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Bower of Bliss: The Lair of Acrasia in The Faerie Queene

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The Bower of Bliss is a major location in book 2 of Edmund Spenser’s The Faerie Queene. It is the home of Acrasia, a symbol for lust and worldly love.

While most of book 2 is dedicated to the quest to find the Bower of Bliss, we don’t see it until the final canto, when Guyon and the Palmer arrive on its shores.


The Bower of Bliss is beautiful by worldly standards, full of lush vegetation, beautiful gardens, temperate weather, etc.

It is also full of temptations, both erotic, food-related, and visual. The entire Bower is dedicated to distract and tempt you away from moderation. It lures you into an extreme.

The Bower is full of men that have been turned into creatures. When these creatures are turned back into men, many of them are upset and want to be turned back into an animal again.

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Enter Sir Guyon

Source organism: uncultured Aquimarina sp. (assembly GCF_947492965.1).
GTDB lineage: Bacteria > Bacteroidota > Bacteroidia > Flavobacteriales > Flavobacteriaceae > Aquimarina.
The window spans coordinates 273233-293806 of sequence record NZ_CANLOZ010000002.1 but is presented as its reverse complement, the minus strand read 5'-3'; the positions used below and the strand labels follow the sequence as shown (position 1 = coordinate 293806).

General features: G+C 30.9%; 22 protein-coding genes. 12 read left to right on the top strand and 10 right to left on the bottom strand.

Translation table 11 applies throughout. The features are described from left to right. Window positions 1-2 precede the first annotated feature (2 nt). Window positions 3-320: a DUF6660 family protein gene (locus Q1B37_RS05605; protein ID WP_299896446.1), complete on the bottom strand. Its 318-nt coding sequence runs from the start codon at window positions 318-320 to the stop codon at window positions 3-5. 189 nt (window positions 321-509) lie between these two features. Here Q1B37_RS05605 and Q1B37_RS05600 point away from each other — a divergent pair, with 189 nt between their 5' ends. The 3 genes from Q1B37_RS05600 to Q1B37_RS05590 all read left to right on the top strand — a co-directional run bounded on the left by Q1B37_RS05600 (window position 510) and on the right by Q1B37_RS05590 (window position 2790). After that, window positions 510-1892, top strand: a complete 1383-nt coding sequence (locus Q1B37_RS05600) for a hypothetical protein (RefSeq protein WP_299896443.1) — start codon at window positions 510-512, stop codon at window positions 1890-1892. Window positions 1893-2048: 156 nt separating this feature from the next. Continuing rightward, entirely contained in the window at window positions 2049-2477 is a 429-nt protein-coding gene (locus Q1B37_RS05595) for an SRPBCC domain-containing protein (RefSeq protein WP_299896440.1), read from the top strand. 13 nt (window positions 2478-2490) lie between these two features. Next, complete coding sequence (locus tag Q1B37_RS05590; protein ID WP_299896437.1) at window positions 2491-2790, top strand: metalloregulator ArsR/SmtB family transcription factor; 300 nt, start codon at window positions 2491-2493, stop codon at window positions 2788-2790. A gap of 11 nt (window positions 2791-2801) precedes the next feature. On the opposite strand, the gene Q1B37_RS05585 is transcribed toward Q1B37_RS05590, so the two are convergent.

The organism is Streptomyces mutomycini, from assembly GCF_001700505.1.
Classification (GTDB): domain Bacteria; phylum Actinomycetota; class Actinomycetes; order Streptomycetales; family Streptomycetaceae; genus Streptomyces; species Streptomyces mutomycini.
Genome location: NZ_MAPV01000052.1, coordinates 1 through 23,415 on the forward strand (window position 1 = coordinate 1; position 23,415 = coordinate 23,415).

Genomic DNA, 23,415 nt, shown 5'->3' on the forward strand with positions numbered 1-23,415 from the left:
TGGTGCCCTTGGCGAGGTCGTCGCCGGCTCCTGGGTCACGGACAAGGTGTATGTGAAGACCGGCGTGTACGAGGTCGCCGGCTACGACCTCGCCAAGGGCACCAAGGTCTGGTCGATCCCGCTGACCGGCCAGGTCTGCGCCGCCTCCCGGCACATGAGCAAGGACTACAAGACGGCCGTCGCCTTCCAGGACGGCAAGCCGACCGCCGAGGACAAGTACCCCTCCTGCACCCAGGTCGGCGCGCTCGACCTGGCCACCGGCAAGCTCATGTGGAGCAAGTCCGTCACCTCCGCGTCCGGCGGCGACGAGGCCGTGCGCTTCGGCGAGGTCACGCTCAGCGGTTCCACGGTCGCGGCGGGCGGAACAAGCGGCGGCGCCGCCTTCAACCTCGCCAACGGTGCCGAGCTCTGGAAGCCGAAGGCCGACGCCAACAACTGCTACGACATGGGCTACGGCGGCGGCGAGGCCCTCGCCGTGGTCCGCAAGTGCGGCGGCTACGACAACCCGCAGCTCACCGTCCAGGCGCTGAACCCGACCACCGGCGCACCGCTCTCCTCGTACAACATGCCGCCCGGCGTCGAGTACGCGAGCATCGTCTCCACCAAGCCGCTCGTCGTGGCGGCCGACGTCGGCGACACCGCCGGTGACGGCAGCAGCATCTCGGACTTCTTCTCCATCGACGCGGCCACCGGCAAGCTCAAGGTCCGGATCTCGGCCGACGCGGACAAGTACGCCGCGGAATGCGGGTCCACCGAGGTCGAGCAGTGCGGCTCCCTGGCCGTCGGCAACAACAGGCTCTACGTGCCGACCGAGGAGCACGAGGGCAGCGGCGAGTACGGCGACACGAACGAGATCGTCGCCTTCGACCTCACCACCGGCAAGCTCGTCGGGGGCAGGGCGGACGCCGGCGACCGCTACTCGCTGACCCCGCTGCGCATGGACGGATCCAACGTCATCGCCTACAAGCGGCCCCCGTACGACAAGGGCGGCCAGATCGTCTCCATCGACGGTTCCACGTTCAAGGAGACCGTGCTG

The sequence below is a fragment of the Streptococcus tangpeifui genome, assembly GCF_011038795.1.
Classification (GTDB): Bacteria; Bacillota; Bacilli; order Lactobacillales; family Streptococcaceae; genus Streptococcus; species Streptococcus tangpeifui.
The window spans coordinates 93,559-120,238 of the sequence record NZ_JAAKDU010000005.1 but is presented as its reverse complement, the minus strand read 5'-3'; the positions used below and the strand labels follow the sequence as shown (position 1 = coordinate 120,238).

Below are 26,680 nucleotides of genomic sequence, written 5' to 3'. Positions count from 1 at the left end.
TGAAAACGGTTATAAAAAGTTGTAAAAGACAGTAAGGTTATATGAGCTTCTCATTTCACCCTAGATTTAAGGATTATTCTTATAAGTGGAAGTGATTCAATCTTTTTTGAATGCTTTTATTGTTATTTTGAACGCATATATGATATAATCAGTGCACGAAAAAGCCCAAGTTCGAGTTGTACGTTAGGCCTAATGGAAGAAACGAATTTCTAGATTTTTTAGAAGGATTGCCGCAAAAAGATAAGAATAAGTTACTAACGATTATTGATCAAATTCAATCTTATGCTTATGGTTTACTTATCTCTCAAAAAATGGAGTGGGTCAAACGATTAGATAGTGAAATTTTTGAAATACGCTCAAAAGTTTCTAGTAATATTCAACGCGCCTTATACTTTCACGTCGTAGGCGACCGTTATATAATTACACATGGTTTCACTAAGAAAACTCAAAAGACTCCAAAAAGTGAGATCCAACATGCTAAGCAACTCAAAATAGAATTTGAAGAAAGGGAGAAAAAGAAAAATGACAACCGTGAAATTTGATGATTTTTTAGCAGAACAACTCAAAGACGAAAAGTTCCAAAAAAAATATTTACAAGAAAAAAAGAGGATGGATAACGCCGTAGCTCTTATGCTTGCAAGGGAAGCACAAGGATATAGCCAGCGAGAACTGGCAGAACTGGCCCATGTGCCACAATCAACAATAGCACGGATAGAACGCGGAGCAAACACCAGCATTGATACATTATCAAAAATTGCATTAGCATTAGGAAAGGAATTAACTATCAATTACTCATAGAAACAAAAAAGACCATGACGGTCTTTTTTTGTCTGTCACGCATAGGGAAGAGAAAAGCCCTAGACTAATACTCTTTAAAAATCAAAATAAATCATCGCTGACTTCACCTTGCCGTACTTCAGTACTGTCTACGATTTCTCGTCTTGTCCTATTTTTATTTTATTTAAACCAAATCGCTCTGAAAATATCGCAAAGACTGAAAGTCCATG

Even Sir Guyon is temporarily tempted at key moments, but he is eventually able to reach the center of the Bower of Bliss, capture Acrasia, and destroy the entire place.

It is interesting to wonder why Edmund Spenser spent so much time making this place feel beautiful, even when it is clearly false. In a sense, the place almost feels wholesome. However, we are likely meant to view the Bower of Bliss as a twisted reflection of an idyllic paradise like the Garden of Eden.

See our complete list of Arthurian characters for more entries like this one.

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See also my ever-expanding list of primary and secondary sources.

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Jason is a Mythic Fantasy Author and creator of MythBank. He loves mythology, history, and geek culture. When he's not writing, his favorite hobbies include hiking, chilling with his wife, spouting nonsense words at his baby daughter, and developing this (and other) websites.

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